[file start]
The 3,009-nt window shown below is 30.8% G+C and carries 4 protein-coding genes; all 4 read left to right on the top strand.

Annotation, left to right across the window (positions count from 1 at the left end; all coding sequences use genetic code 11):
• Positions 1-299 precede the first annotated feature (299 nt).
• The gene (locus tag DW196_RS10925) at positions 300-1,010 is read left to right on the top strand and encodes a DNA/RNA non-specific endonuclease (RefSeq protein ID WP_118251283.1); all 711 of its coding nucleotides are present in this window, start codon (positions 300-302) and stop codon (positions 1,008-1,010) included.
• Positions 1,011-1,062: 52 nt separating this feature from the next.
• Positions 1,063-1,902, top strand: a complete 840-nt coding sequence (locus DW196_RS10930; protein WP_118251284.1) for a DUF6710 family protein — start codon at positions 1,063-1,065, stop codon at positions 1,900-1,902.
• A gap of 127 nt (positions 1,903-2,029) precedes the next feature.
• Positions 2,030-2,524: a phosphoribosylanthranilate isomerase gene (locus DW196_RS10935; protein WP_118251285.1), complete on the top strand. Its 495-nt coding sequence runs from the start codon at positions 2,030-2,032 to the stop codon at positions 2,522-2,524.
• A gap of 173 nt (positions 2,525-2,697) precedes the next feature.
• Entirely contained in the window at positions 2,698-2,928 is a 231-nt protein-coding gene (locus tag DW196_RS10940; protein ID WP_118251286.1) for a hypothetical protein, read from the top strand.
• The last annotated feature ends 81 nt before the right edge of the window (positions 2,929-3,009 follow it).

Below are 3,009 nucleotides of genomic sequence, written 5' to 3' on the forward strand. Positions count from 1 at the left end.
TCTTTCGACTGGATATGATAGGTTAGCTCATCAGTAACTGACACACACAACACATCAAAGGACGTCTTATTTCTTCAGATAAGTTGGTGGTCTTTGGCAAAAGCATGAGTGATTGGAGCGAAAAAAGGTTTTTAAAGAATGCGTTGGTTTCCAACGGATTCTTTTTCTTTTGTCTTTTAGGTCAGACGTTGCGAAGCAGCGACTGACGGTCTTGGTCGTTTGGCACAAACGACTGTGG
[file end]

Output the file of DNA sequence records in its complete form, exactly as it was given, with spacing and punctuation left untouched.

The 3,009-nt window shown below is 30.8% G+C and carries 4 protein-coding genes; all 4 read left to right on the top strand.

Annotation, left to right across the window (positions count from 1 at the left end; all coding sequences use genetic code 11):
• Positions 1-299 precede the first annotated feature (299 nt).
• The gene (locus tag DW196_RS10925) at positions 300-1,010 is read left to right on the top strand and encodes a DNA/RNA non-specific endonuclease (RefSeq protein ID WP_118251283.1); all 711 of its coding nucleotides are present in this window, start codon (positions 300-302) and stop codon (positions 1,008-1,010) included.
• Positions 1,011-1,062: 52 nt separating this feature from the next.
• Positions 1,063-1,902, top strand: a complete 840-nt coding sequence (locus DW196_RS10930; protein WP_118251284.1) for a DUF6710 family protein — start codon at positions 1,063-1,065, stop codon at positions 1,900-1,902.
• A gap of 127 nt (positions 1,903-2,029) precedes the next feature.
• Positions 2,030-2,524: a phosphoribosylanthranilate isomerase gene (locus DW196_RS10935; protein WP_118251285.1), complete on the top strand. Its 495-nt coding sequence runs from the start codon at positions 2,030-2,032 to the stop codon at positions 2,522-2,524.
• A gap of 173 nt (positions 2,525-2,697) precedes the next feature.
• Entirely contained in the window at positions 2,698-2,928 is a 231-nt protein-coding gene (locus tag DW196_RS10940; protein ID WP_118251286.1) for a hypothetical protein, read from the top strand.
• The last annotated feature ends 81 nt before the right edge of the window (positions 2,929-3,009 follow it).

Below are 3,009 nucleotides of genomic sequence, written 5' to 3' on the forward strand. Positions count from 1 at the left end.
TCTTTCGACTGGATATGATAGGTTAGCTCATCAGTAACTGACACACACAACACATCAAAGGACGTCTTATTTCTTCAGATAAGTTGGTGGTCTTTGGCAAAAGCATGAGTGATTGGAGCGAAAAAAGGTTTTTAAAGAATGCGTTGGTTTCCAACGGATTCTTTTTCTTTTGTCTTTTAGGTCAGACGTTGCGAAGCAGCGACTGACGGTCTTGGTCGTTTGGCACAAACGACTGTGG